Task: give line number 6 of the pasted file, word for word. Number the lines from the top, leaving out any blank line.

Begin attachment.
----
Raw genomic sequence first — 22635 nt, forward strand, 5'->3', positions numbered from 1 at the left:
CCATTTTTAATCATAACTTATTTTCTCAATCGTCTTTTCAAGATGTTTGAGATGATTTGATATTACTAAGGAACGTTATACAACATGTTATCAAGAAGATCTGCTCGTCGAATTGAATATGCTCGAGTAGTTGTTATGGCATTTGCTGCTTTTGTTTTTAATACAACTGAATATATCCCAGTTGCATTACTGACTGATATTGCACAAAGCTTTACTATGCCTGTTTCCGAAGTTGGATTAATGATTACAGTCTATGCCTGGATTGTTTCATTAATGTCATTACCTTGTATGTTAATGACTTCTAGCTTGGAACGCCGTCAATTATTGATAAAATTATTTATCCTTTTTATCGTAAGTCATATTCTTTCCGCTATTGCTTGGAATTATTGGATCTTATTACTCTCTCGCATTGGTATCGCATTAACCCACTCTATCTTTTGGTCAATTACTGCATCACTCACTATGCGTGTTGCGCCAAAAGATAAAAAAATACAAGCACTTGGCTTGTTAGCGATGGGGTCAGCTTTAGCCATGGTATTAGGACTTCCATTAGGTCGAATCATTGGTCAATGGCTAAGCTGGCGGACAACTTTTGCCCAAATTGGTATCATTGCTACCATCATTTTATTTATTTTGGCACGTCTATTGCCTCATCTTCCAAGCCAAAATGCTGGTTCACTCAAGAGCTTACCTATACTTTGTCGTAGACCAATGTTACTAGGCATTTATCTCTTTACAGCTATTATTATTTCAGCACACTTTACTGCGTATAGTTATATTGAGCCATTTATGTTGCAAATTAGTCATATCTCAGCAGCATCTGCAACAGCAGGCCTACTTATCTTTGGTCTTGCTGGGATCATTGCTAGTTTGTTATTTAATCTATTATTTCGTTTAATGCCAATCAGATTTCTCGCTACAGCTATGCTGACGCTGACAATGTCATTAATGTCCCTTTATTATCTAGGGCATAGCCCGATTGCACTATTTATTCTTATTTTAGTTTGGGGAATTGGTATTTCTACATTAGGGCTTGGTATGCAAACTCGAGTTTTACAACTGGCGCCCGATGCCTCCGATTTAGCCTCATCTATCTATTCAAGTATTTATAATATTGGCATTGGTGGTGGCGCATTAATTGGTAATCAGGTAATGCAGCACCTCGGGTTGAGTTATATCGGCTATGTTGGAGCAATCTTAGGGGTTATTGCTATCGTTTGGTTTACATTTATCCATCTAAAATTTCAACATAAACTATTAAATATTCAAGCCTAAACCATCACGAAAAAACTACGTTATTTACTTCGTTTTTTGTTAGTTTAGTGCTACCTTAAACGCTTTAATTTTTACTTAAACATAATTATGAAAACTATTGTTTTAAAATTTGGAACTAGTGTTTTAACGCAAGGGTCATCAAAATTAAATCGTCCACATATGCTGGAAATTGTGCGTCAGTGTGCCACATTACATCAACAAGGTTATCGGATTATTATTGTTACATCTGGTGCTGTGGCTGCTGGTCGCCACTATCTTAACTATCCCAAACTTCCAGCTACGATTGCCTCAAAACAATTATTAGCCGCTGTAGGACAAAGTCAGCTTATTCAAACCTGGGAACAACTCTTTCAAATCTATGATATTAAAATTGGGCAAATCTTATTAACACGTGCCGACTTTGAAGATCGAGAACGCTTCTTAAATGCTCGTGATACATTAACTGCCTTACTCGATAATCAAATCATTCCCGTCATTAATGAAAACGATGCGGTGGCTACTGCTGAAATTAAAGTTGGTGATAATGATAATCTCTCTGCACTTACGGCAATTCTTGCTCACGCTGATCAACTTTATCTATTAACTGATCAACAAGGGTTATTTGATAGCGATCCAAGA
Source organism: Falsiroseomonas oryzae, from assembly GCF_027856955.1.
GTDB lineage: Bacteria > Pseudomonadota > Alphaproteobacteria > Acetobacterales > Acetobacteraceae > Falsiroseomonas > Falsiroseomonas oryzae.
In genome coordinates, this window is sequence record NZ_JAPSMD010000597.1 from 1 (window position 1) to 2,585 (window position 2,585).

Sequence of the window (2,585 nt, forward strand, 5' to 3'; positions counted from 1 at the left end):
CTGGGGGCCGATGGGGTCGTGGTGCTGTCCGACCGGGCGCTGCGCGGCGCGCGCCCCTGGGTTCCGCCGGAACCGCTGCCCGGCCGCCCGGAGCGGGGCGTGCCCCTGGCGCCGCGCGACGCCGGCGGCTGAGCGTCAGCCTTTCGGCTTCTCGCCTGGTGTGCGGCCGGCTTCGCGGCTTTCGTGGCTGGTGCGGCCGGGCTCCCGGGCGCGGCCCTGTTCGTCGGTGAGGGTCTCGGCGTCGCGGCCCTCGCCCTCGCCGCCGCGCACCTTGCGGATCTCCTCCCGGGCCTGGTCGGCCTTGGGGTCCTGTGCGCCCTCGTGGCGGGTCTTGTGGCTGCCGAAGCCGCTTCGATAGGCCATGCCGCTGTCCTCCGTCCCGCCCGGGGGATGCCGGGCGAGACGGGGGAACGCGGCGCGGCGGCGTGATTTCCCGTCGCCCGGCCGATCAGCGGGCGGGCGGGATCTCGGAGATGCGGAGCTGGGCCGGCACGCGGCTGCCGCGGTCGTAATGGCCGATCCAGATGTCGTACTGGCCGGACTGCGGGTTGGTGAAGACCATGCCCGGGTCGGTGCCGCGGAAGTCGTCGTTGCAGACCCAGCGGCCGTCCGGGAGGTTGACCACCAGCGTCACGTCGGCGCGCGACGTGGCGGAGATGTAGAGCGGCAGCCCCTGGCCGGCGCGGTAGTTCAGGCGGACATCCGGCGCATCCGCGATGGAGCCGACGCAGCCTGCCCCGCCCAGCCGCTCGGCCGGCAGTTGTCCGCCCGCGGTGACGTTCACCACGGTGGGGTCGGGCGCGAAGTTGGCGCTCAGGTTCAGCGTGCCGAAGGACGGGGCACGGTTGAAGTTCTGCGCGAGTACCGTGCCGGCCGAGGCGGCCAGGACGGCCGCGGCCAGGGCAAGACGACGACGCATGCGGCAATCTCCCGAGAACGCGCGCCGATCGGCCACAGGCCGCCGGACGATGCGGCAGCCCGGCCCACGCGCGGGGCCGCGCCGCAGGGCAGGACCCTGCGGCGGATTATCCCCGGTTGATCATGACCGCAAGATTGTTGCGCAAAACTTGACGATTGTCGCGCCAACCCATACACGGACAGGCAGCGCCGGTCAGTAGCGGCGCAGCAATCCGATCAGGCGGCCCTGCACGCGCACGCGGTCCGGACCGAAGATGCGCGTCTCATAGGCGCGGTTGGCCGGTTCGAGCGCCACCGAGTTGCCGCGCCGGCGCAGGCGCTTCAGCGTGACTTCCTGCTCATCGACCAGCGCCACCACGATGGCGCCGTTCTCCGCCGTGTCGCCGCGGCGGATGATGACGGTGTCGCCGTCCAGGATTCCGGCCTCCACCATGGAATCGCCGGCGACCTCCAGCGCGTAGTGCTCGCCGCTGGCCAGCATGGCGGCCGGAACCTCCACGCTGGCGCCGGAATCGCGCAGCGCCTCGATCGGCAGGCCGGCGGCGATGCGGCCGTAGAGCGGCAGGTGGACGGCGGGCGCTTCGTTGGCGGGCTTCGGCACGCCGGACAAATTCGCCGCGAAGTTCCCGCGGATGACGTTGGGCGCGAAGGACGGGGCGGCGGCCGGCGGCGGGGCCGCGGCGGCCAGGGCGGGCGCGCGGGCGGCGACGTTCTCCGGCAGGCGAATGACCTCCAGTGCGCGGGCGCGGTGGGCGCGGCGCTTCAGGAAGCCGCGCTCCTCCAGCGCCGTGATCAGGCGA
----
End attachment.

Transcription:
Sequence of the window (2,585 nt, forward strand, 5' to 3'; positions counted from 1 at the left end):